I am hosting a birthday party for my son next month at a local children's party venue. A lot of my son's friends have siblings, some younger and some older, but he is not friends with all of them and I am paying per-child participating. Do I have to invite the siblings of my child's friends to his birthday party?
—Party Planning Mama
Dear Party Planning Mama,
The short answer is you don't have to do anything when it comes to children's birthday parties. After ten years of navigating the minefields of these parties, I have embraced a "you do you" approach. With that said, there are ways to think through what is best for your child and family.
I remember the last time I was excited about the idea of planning my child's birthday party—it was before I actually had to do it. Children's birthday parties end up full of hand-wringing decision points that can drain the joy right out of the planning. At the peak of birthday party stress? The guest list.
I have not found a realistic how-to guide for planning children's birthday parties, but after my years of trial and lots of error, I use some common-sense guidelines for whom to invite and how:
Consider the Child's Age
The most important consideration for whether to invite siblings of your child's friends is the age and stage of your party-goers. I remember in the days of toddler and preschool birthdays, it was a given that my younger child would be in tow. Often, places that are charging a per-child fee do not include babies and toddlers, and the hosts are already planning to feed the parents, so it shouldn't be much of an extra burden.
In the case of bringing older siblings to these young child affairs, the venues usually do not appeal to their older siblings, so if they tag along, they may end up as helpers. I have actually appreciated that older children accompanying their younger brother or sister entertain the younger kids without needing more than a slice of pizza and piece of cake in return.
As your child gets older, however, it is fair to limit the invitations to friends only. The clearest dividing line is when you hit the magical stage of "drop off" parties. In my social circles, this has occurred somewhere between ages 5 and 6, also depending on the venue and party size (i.e., you don't want to be individually responsible for 20 six-year-olds roaming a family fun center).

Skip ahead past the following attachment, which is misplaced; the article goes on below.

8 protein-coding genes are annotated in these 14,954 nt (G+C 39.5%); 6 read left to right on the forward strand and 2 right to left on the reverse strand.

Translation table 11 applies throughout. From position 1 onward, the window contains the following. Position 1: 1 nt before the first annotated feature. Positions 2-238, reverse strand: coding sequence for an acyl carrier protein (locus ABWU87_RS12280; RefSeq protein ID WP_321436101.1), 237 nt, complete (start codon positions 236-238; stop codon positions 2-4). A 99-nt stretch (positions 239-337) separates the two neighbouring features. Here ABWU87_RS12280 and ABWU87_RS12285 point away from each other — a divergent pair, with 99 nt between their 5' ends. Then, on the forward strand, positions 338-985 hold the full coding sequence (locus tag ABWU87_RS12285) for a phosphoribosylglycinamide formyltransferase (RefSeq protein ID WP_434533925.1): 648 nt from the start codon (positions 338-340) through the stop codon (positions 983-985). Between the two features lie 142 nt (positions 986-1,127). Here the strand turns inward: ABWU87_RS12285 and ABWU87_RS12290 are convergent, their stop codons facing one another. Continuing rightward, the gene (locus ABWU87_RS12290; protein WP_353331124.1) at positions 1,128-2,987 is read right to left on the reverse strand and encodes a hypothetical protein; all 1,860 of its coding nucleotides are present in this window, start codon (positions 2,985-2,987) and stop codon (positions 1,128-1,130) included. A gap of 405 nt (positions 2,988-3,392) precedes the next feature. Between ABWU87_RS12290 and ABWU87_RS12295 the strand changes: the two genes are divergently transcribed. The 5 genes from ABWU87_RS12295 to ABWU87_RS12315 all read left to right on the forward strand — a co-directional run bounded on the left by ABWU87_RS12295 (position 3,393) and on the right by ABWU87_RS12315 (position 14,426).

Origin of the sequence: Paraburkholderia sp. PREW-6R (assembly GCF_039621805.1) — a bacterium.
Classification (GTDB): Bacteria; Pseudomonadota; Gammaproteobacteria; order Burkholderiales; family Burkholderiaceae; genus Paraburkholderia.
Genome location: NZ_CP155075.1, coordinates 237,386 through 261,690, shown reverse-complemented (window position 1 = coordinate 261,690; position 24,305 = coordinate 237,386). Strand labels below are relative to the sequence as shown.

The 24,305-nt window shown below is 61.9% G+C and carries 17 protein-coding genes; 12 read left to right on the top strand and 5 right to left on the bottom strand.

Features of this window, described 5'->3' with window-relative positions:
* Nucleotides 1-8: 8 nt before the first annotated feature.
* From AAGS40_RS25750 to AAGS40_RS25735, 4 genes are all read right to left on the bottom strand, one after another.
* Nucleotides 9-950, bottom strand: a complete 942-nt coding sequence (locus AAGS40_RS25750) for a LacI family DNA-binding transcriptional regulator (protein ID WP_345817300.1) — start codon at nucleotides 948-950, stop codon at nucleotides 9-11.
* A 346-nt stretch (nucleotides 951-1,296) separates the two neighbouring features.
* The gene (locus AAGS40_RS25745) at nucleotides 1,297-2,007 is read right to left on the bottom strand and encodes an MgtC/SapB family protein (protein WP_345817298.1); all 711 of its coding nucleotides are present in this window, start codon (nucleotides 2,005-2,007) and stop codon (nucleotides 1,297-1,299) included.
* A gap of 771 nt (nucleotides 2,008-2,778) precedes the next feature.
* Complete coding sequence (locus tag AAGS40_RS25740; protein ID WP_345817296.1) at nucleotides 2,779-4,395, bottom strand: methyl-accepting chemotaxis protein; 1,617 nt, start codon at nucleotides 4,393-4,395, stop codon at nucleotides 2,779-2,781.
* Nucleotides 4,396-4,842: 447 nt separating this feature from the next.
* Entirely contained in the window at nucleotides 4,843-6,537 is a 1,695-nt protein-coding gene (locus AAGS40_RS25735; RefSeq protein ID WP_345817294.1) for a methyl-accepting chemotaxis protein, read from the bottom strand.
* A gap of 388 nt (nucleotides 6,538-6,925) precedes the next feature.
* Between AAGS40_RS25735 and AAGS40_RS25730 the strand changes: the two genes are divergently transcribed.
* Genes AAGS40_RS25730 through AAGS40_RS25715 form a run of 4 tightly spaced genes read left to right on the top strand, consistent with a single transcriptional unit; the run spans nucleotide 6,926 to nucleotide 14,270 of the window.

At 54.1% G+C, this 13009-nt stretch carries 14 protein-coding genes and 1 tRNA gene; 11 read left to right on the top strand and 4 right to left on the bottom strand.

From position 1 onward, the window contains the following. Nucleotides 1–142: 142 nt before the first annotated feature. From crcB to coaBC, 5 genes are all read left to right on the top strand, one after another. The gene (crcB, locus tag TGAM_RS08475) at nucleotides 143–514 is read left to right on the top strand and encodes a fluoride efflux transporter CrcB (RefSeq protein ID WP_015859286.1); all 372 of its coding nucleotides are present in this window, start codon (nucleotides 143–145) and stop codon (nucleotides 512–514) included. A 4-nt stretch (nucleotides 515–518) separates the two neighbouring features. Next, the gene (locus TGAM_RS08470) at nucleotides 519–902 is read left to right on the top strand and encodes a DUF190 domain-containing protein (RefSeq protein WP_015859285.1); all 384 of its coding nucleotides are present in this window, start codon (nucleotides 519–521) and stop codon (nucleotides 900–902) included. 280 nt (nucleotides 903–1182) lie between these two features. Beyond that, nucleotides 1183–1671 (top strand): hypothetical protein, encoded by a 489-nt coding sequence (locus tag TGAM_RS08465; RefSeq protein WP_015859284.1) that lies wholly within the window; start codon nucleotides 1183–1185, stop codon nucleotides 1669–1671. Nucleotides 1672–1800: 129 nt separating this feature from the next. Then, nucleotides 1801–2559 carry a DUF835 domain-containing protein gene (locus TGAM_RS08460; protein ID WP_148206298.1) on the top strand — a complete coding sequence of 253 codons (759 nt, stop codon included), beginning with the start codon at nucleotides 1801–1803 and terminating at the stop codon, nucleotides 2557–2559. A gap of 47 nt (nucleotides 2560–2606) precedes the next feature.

Let's Talk Budget
Although the general age and stage of your child and their siblings can be an important factor, let's be honest about another one: money.
The cost of birthday parties is real. (Real high!) So when we as the party hosts have that looming cut-off number before the price doubles, it's stressful. That's why when I get an invitation begging for RSVPs by a certain date or implying there needs to be a limited number of attendees, I understand. Hopefully, we are all giving each other grace that as inclusive as we want to be, there are logistical limits.
Once you have decided whether or not to invite siblings, based on venue, ages, cost, etc., it's really okay to just tell the other parents! I have received birthday invitations both ways—"siblings welcome," or "we can only accommodate a limited number of children." I don't judge either way, I just want to know.
Exceptions Can Be the Rule
If someone straight-up asks, "may I bring his younger sister," it's fair to review on a case by case basis. If it's not possible, explain why, but if it helps that friend be able to come, granting an exception doesn't mean you have to open it up to all. Because we have all been in that place—maybe our partner is gone for the weekend, or we don't have a partner, and we really can only bring our child if the sibling can come.
If the sibling limit is due to the cost, you may wonder if you should give parents the option of paying for the extra child. Your response depends on your comfort level and what’s typical in your community. I may be more likely to give this option to a group of parents I know well in very specific circumstances. If a parent offers to pay for their extra child to attend, unless there are clear reasons to not include the child, it would be more awkward to refuse the child’s attendance than to accept the money. Whenever possible, though, hosting without an exchange of money is probably best!
Put Yourself in Your Kids Shoes
I haven't even mentioned the famous birthday meltdowns. These events induce so much excitement and stimulation, it can be essential to keep the crowd contained. Some children are more vulnerable to being overwhelmed, and it's okay to prioritize your child's comfort level over inviting everyone.
Birthday parties are stressful enough, but the guest list doesn't have to be.
Submit your parenting questions to 'Ask Your Mom' columnist Emily here, and they may be answered in future 'Ask Your Mom' columns.
Emily Edlynn, Ph.D., is the author of The Art and Science of Mom parenting blog and a mother of three from Oak Park, Illinois. She is a clinical psychologist in private practice who specializes in working with children and adolescents.